Washington, DC: Members of Congress introduced legislation this week to prohibit the manufacture and sale of commercial products intended to influence drug test results, such as diuretic teas and chemical adulterants.
House Bill 4910, the “Drug Testing Integrity Act,” calls on the Consumer Product Safety Commission to define these items as “banned hazardous products” under federal law. The bill now awaits action by the House Committee on Energy and Commerce.
House Bill 4910 is the second proposal to be introduced in Congress since members held hearings last May vowing to bar the sale of any commercial products designed to influence drug testing results.
Of the estimated 55 million drug tests performed annually, approximately 90 percent of those are urine tests, which may be influenced by dilution or adding an adulterant to the sample. To date, fourteen states have enacted laws prohibiting the commercial sale of such products.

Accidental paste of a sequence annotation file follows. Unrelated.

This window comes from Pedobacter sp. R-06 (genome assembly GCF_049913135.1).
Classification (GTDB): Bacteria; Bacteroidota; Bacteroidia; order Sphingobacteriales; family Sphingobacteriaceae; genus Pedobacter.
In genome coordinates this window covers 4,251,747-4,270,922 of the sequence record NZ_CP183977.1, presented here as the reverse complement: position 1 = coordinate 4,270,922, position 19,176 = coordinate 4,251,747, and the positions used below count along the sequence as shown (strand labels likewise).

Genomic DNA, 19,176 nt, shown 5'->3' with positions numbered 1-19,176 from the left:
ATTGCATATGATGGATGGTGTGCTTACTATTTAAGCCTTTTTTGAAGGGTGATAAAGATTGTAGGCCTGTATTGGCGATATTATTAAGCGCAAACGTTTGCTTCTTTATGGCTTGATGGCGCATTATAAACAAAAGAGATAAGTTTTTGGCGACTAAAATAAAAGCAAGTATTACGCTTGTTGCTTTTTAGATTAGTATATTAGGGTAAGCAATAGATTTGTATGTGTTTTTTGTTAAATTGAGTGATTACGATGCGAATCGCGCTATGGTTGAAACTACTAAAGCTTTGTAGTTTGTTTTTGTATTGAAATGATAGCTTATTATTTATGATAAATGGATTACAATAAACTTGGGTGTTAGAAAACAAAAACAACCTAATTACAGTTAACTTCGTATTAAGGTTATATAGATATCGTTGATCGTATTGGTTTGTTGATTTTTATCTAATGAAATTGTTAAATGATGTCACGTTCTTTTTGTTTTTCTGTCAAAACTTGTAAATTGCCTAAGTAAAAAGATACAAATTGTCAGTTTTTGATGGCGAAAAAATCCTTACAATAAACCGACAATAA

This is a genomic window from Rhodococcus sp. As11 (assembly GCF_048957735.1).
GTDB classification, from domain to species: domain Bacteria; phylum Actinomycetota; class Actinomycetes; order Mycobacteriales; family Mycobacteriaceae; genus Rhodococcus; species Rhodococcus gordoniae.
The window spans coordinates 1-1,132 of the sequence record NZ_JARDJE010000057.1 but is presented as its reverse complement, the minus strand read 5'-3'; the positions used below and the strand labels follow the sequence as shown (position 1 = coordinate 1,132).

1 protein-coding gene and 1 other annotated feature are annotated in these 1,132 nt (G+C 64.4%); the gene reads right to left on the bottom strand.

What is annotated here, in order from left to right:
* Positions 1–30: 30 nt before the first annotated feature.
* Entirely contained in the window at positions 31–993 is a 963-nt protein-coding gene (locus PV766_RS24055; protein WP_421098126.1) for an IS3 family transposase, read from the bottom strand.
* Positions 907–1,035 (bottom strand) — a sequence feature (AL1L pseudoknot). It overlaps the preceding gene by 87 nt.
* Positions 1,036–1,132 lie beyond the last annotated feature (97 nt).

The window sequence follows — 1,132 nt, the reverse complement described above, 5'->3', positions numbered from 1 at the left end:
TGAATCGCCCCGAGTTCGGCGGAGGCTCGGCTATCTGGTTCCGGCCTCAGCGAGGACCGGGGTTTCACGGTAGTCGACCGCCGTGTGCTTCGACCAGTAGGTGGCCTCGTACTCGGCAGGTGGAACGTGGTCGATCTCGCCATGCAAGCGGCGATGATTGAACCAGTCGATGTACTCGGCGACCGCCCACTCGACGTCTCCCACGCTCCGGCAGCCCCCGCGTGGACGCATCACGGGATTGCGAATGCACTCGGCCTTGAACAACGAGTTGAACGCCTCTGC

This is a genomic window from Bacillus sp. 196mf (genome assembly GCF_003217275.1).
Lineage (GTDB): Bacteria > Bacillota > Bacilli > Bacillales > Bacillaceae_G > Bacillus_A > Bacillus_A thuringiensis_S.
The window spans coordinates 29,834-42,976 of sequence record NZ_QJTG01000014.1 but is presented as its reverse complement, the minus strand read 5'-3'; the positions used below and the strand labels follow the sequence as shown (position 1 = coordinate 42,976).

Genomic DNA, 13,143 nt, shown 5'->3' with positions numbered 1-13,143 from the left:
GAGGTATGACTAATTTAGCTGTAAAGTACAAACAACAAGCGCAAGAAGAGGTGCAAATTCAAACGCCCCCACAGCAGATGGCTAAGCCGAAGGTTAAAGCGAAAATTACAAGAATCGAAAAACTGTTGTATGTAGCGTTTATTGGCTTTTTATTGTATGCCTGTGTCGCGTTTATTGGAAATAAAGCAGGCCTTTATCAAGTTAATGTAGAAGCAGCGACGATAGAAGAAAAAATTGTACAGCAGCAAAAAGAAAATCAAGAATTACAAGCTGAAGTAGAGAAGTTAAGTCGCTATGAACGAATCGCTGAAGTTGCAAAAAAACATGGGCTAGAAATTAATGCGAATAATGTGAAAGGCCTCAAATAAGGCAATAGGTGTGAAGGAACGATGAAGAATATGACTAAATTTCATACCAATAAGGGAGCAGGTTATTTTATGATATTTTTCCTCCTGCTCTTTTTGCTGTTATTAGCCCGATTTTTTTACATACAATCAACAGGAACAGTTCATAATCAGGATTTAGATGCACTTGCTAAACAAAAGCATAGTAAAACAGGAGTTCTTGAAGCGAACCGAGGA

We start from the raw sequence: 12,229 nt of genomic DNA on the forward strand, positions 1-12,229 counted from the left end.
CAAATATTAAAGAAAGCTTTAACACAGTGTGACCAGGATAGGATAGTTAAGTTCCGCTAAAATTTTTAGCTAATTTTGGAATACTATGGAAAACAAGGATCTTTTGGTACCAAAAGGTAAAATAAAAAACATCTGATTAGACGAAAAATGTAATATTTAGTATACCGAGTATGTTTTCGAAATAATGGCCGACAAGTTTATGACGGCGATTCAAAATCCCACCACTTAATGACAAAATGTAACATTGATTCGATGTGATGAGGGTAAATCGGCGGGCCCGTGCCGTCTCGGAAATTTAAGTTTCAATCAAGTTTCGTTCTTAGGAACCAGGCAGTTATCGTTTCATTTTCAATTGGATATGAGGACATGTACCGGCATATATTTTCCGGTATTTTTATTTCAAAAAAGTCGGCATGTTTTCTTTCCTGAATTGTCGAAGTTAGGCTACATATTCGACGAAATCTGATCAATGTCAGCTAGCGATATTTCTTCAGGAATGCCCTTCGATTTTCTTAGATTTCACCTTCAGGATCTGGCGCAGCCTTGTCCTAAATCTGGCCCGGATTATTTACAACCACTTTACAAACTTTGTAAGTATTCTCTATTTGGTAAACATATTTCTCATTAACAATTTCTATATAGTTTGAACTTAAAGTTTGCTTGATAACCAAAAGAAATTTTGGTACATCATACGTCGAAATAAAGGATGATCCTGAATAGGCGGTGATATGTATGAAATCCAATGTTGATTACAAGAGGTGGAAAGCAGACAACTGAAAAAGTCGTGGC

While often referred to as an impairment test, urinalysis cannot detect the presence of parent drugs, and only indicates that a particular substance may have been previously consumed at some unspecified point in time. In the case of cannabis, non-psychoactive marijuana metabolites (compounds produced from chemical changes of a drug in the body) may be detectable in urine for days or even weeks after past use. As a result, the US Department of Justice affirms that a positive urine test, even when confirmed, “does not indicate … recency, frequency, or amount of [drug] use; or impairment.”
Responding to the introduction of HB 4910, NORML Executive Director Allen St. Pierre said, “It’s ironic that Congress is trying to quash legitimate businesses that have successfully emerged in the free market — particularly when the market for this industry is a direct result of politicians’ zeal to intrusively search the bodily fluids of tens of millions of law abiding Americans without cause.”